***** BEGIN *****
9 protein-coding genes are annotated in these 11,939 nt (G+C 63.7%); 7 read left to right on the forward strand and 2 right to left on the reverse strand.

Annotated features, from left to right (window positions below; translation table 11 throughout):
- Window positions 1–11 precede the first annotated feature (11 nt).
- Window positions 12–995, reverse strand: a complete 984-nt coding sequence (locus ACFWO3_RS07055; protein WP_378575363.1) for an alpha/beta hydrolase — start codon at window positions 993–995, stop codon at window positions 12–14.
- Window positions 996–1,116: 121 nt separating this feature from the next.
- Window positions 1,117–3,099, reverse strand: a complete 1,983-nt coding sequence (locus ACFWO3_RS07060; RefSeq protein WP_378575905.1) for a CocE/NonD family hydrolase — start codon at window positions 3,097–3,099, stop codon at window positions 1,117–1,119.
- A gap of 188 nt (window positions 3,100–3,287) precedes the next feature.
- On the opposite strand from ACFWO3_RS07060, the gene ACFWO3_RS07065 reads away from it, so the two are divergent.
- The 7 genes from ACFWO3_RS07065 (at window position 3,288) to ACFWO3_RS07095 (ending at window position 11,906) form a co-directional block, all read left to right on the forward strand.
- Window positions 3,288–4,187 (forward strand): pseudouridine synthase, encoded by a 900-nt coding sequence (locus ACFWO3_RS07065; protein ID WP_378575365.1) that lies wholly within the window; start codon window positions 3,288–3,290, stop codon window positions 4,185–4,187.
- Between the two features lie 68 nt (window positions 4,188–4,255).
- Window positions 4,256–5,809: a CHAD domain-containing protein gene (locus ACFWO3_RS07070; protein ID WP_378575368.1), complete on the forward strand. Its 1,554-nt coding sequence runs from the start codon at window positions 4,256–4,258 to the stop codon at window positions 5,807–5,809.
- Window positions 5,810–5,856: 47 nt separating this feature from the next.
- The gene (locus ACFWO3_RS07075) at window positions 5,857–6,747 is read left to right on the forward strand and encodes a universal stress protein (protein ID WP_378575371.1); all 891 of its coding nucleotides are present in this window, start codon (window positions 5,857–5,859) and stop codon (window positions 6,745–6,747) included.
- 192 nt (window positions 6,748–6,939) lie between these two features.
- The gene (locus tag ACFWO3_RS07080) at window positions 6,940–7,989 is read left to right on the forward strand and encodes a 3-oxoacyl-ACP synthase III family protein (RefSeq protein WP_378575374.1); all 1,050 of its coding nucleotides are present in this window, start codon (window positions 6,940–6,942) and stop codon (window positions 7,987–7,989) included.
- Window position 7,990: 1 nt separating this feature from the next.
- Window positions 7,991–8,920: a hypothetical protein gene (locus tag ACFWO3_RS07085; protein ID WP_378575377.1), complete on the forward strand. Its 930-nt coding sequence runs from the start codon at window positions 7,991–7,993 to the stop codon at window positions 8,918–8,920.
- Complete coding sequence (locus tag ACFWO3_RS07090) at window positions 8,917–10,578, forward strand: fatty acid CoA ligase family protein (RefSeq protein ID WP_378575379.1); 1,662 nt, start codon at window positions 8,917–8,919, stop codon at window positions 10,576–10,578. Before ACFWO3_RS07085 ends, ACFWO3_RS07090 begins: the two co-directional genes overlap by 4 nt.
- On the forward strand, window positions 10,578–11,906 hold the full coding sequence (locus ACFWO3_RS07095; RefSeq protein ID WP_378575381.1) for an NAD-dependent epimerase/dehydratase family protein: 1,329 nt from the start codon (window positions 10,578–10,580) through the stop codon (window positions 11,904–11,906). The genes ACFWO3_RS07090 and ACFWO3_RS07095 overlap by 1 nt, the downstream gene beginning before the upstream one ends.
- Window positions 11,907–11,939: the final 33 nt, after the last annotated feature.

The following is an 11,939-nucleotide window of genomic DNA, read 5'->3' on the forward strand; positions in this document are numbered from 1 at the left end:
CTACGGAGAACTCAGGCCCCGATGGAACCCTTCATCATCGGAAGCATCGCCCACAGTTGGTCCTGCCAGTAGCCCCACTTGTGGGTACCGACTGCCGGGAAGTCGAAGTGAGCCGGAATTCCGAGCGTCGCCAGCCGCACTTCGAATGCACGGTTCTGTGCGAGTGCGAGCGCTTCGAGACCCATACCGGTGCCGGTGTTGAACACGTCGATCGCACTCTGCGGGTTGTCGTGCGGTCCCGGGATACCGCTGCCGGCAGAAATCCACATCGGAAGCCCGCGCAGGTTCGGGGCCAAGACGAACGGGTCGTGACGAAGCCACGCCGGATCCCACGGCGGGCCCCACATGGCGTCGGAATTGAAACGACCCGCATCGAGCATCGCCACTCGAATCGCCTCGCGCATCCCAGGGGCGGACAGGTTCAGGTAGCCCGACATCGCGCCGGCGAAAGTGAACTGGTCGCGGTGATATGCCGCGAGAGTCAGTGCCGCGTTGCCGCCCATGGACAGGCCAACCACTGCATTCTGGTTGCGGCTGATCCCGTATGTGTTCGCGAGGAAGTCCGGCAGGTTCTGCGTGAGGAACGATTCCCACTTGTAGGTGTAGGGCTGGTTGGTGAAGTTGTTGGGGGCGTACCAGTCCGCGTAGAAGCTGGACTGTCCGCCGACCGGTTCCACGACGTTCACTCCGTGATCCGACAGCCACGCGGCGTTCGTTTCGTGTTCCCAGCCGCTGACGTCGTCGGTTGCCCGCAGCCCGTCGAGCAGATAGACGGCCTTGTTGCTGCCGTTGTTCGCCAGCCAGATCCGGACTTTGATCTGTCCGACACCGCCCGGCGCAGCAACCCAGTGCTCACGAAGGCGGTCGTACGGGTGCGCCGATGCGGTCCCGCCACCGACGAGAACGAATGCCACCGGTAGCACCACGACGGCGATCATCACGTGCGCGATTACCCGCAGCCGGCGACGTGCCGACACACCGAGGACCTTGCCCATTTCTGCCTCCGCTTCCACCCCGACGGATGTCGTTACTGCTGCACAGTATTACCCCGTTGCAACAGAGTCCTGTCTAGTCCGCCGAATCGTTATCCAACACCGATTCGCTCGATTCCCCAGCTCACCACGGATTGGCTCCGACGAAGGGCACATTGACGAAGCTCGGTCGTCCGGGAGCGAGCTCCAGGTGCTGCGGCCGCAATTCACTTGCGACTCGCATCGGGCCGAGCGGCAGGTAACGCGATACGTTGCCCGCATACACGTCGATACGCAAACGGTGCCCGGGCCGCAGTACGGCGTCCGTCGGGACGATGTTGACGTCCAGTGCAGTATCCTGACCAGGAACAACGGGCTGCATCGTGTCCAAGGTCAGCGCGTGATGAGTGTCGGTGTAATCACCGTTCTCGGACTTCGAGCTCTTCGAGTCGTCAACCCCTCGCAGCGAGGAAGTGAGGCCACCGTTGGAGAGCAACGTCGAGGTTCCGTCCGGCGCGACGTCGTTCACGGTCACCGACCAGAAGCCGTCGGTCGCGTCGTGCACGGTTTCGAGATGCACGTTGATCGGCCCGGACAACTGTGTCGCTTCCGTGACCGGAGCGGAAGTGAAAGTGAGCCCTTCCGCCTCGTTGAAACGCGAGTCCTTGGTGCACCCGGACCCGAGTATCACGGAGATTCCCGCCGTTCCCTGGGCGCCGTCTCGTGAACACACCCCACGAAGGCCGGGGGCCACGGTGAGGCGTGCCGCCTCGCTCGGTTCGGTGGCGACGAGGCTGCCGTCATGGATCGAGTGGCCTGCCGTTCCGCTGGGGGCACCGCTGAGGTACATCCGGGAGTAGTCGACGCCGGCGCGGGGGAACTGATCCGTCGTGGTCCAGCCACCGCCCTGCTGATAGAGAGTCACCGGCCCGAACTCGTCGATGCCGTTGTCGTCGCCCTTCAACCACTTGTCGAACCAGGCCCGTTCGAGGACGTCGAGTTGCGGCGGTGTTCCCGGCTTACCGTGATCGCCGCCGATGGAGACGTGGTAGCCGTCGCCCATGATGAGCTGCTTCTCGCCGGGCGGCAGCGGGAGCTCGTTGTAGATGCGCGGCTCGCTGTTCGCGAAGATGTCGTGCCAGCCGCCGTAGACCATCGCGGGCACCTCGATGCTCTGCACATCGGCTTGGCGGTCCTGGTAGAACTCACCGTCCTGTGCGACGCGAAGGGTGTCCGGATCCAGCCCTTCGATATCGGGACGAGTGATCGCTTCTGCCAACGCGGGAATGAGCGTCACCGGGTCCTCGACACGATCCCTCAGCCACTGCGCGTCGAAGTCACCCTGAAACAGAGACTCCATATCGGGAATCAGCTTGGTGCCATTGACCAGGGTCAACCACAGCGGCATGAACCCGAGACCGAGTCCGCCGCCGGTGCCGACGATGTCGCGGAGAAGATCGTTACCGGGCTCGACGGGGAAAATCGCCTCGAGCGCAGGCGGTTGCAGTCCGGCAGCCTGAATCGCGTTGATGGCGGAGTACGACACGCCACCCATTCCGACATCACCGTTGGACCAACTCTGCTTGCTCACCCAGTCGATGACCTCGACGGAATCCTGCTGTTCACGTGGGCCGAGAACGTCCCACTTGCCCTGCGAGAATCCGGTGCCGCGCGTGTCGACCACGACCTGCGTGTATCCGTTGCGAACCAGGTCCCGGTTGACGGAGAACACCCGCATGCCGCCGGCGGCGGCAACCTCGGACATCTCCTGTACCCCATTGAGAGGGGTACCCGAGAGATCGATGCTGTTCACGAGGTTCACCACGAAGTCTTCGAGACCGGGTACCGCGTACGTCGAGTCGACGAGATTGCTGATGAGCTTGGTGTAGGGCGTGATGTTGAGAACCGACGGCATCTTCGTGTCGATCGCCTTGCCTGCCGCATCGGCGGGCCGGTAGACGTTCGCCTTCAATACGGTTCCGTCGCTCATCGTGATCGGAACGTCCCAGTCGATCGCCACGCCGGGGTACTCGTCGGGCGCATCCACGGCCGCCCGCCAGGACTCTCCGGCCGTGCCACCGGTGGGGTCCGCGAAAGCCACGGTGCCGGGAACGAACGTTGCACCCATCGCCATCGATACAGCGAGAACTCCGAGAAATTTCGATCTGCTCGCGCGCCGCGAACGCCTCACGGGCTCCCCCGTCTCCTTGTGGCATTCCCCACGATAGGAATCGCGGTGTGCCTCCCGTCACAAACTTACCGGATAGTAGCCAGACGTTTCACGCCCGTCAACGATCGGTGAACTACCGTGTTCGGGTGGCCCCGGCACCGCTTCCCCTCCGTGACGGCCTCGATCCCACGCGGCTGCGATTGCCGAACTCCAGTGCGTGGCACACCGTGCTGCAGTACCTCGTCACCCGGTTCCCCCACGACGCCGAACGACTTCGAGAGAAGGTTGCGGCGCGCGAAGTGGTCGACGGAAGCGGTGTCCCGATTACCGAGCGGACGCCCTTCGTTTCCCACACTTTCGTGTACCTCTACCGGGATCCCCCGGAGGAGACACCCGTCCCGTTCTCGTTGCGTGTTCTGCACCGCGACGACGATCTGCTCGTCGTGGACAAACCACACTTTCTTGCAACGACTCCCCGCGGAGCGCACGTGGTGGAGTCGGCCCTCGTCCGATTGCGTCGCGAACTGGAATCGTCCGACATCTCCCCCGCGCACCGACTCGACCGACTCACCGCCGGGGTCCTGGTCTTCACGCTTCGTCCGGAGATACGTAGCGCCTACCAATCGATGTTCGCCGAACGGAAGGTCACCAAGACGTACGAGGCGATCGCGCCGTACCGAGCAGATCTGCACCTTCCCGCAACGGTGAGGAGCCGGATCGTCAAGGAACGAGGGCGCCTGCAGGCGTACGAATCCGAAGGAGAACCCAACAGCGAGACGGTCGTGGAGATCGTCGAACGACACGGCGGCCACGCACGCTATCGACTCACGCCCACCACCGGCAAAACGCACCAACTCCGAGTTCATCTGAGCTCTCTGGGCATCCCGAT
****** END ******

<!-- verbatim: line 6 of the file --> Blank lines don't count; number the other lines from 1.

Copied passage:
- Window positions 1,117–3,099, reverse strand: a complete 1,983-nt coding sequence (locus ACFWO3_RS07060; RefSeq protein WP_378575905.1) for a CocE/NonD family hydrolase — start codon at window positions 3,097–3,099, stop codon at window positions 1,117–1,119.